The company's Human Resource Manager, Patrick Coop says the city's "Enterprise Zone" designation was part of the incentive. "We have enterprise tax zone which is here in this area so we're able to get a tax break there."
As a major agricultural area Fresno is becoming a center for irrigation technology and Mayor Ashley Swearengin believes there's room for more companies connected to agriculture. "Our focus has been on value added food processing and light manufacturing, those are really wealth creators for the Fresno area."
But, as John Stewart, the CEO of Pearson Realty and a member of the Mayor's Industrial Council says, there is a big obstacle to bringing those companies to Fresno. "The economy has been the most difficult thing to overcome. But slowly as we start to put ourselves more on the map with the fact we can accommodate many types of businesses then we're going to focus on certain types of businesses. Water related, energy related etc. kinds of businesses."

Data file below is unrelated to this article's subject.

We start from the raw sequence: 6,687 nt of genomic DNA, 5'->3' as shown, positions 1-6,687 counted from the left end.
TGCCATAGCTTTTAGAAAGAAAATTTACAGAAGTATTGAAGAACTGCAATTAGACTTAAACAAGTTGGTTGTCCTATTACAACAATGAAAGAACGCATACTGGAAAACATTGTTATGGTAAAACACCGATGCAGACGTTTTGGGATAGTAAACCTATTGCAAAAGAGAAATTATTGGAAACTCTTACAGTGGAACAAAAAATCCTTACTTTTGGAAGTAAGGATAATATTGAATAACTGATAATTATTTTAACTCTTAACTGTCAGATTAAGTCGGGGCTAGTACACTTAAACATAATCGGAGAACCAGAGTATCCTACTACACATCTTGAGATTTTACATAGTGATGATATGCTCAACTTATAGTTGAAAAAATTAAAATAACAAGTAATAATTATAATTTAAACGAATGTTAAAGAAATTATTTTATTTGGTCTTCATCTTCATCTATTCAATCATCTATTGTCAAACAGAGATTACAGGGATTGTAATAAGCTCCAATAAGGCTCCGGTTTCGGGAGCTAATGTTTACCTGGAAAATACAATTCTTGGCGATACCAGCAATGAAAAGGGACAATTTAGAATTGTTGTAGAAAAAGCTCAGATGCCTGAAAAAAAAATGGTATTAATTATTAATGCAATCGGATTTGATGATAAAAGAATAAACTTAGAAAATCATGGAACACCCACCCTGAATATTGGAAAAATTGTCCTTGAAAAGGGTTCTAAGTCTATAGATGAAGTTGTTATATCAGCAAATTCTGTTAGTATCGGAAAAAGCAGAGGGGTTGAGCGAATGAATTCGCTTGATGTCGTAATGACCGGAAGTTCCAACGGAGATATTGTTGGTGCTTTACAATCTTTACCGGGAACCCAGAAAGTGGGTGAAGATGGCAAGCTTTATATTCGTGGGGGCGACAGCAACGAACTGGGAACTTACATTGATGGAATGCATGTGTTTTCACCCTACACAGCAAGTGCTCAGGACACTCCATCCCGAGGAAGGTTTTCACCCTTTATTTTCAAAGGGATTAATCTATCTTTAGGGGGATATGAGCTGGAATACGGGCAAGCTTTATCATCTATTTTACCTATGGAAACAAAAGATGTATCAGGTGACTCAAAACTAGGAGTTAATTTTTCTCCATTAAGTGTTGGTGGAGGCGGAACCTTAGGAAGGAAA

Fresno County's unemployment rate remained stagnant over the past year at 18.4%. The mayor says the goal is to be ready for a turnaround. "One thing we've heard for years and years is Fresno is not a very business friendly place so we've made major changes here. Personnel changes, policy changes process changes to make sure when the market comes back we've got companies that want to expand or they want to locate into this market, City Hall is not the problem for their expansion here in Fresno."
The mayor is hoping the Industrial Council will keep bringing business leaders together to help the city get results.
Koop says the effort has worked for his company. "It's been a good partnership with the city."